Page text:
It is Finished

Rood Screen

Photo: Watts and Co.

Every Friday is a commemoration of the Crucifixion. That is why Catholics traditionally abstained from meat, why prayers and readings on Fridays are usually penitential, and why many go to confession or confess their sins privately to God on Fridays. It is the one day each week when we remember how much Jesus sacrificed for us on the cross.

“It is finished.”

Nothing is finished without something else beginning. Just as the dawn of each morning follows the dusk of each evening, just as Sunday follows Friday, the Resurrection follows the Crucifixion.

In our fallen world, death inevitably follows life. In God’s plan for us, new life just as inevitably follows death, so as long as we accept that new life.

Each ending is a new beginning. The old is finished so that the new may begin.

May we all become a new creation in him. May our old life be finished, and may our new life in Christ begin. New. Each Sunday. Each and every day as we become more and more like Jesus, a true child of God.

Amen.

My five minutes are up, but I wanted to write a bit more about another “beginning.” Fourteen years ago today, Julia and I went on our first date. Neither of us knew it that day, but that date would be the beginning of our journey together through life. And a lot was finished for me that day too, including my loneliness,  my faithlessness, and my long wandering through a spiritual wasteland. I’ve said many times that God brought Julia into my life to bring me back to him. It’s true. And as an extra reward he also brought an amazing woman into my life who would become my wife, and then gave us both an extraordinary daughter who would teach us how much love we were both capable of giving. I am grateful for that new beginning, for that first date, and for every other date and every other day since. 

Five Minute Friday

Ten Years Ago

Julia and I after our wedding.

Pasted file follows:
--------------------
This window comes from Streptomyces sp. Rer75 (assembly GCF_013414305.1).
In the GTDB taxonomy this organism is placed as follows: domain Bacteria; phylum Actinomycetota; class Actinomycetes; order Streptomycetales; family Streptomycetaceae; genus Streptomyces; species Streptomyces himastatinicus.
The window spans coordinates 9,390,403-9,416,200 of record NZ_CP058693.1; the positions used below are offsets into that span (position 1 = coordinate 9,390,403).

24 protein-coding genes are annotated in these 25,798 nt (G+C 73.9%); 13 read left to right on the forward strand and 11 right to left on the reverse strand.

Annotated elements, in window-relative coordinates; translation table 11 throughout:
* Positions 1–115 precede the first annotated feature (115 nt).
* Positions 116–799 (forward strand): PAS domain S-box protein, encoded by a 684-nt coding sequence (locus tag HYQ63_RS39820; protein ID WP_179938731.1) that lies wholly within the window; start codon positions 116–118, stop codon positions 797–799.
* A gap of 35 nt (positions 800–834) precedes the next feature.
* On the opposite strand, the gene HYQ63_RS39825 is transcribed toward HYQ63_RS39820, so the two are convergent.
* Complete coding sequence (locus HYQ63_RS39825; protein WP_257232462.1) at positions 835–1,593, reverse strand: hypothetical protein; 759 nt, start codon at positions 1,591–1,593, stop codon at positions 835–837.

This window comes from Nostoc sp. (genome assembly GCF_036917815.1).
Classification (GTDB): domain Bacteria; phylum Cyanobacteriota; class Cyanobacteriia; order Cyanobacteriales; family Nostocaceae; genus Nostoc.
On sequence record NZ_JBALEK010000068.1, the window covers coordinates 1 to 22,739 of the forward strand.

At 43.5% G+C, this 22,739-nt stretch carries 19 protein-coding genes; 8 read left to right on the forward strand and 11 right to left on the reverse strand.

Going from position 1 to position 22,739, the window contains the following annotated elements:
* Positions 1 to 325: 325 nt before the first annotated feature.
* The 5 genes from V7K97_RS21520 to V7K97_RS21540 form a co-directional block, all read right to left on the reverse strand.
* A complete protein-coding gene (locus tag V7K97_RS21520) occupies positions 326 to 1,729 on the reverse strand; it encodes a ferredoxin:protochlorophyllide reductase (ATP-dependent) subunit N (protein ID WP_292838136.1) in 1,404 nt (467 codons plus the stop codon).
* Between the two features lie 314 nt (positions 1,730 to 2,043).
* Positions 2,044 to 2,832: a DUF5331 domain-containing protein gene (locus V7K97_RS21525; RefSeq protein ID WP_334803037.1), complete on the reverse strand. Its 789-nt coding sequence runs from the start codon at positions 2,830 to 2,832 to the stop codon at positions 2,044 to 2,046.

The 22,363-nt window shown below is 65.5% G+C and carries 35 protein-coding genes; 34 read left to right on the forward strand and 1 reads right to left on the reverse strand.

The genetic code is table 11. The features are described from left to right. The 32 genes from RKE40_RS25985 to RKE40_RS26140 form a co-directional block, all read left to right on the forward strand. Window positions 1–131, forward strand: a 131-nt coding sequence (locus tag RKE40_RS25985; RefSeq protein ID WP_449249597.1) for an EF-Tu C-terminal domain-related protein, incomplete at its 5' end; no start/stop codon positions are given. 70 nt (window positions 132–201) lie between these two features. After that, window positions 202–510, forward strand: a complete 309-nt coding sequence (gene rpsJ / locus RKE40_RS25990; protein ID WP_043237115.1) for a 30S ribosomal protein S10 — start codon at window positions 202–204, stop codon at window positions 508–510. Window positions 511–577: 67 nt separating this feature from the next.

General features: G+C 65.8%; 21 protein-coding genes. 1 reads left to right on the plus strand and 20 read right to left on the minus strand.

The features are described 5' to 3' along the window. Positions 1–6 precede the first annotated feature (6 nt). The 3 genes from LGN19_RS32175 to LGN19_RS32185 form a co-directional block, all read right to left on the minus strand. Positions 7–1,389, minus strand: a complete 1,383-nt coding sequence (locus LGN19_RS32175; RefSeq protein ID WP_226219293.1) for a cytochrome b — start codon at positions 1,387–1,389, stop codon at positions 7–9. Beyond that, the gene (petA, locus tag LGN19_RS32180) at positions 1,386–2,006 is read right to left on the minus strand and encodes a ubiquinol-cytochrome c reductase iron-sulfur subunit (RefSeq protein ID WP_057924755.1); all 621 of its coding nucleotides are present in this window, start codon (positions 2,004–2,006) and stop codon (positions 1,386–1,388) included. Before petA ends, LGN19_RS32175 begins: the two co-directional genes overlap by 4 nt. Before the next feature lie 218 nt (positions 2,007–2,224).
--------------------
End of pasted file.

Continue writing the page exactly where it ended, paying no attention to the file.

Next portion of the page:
June 26, 2004

Ten years ago, these words from The Song of Songs were read at our wedding. They have always expressed the depth of my love for her in a better way than I ever could.

“Set me like a seal on your heart, like a seal on your arm. For love is as strong as death, passion as relentless as the grave. The flash of it is a flash of fire, a flame of the LORD himself. Love no flood can quench, no torrents drown. Were a man to offer all his family wealth to buy love, contempt is all he would gain.” —Song of Songs 8:6-7

Ten years ago, I vowed my love and my life to her and I have never regretted it for one moment. She is the best wife, best mother to our daughter, and best friend I could have asked for, and I thank God every day that he brought her into my life.

Happy Tenth Anniversary my love! May we have many, many more together.

Five From Francis

A child takes off Pope Francis' white zucchetto, or skullcap, during a meeting with children and volunteers of the Santa Marta Vatican Institute, at the Vatican

Photo: AP/Gregorio Borgia

Today marks the first anniversary of Jorge Cardinal Bergoglio’s election to the Papacy, and the end of the first year of the Church’s walk under the guidance of Pope Francis. A year ago, I posted five thoughts on the Holy Father’s election. Today, I post five of his most memorable quotes from the last year along with my reflections on those quotes in light of his shepherding of the Church so far.

Bishops and priests must be “shepherds living with the smell of the sheep.” —Chrism Mass Homily, Holy Thursday, March 28, 2013.